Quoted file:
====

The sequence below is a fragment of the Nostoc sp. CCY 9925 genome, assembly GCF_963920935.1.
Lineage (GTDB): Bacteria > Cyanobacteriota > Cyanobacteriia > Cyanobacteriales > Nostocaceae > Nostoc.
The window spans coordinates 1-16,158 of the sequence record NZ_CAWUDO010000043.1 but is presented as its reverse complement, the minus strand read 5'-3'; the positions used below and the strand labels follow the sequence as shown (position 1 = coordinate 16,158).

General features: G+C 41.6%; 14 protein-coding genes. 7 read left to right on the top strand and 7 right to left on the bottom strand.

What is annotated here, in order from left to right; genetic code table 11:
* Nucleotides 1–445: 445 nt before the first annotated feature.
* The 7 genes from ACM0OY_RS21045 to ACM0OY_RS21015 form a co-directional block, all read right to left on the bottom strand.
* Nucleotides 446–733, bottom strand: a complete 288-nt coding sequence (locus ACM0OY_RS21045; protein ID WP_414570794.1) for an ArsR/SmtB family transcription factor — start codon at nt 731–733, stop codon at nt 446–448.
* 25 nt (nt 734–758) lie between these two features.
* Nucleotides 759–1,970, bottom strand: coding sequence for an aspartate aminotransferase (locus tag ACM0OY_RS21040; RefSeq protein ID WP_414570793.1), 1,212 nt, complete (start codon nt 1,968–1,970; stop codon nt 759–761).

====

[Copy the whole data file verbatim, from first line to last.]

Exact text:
The sequence below is a fragment of the Nostoc sp. CCY 9925 genome, assembly GCF_963920935.1.
Lineage (GTDB): Bacteria > Cyanobacteriota > Cyanobacteriia > Cyanobacteriales > Nostocaceae > Nostoc.
The window spans coordinates 1-16,158 of the sequence record NZ_CAWUDO010000043.1 but is presented as its reverse complement, the minus strand read 5'-3'; the positions used below and the strand labels follow the sequence as shown (position 1 = coordinate 16,158).

General features: G+C 41.6%; 14 protein-coding genes. 7 read left to right on the top strand and 7 right to left on the bottom strand.

What is annotated here, in order from left to right; genetic code table 11:
* Nucleotides 1–445: 445 nt before the first annotated feature.
* The 7 genes from ACM0OY_RS21045 to ACM0OY_RS21015 form a co-directional block, all read right to left on the bottom strand.
* Nucleotides 446–733, bottom strand: a complete 288-nt coding sequence (locus ACM0OY_RS21045; protein ID WP_414570794.1) for an ArsR/SmtB family transcription factor — start codon at nt 731–733, stop codon at nt 446–448.
* 25 nt (nt 734–758) lie between these two features.
* Nucleotides 759–1,970, bottom strand: coding sequence for an aspartate aminotransferase (locus tag ACM0OY_RS21040; RefSeq protein ID WP_414570793.1), 1,212 nt, complete (start codon nt 1,968–1,970; stop codon nt 759–761).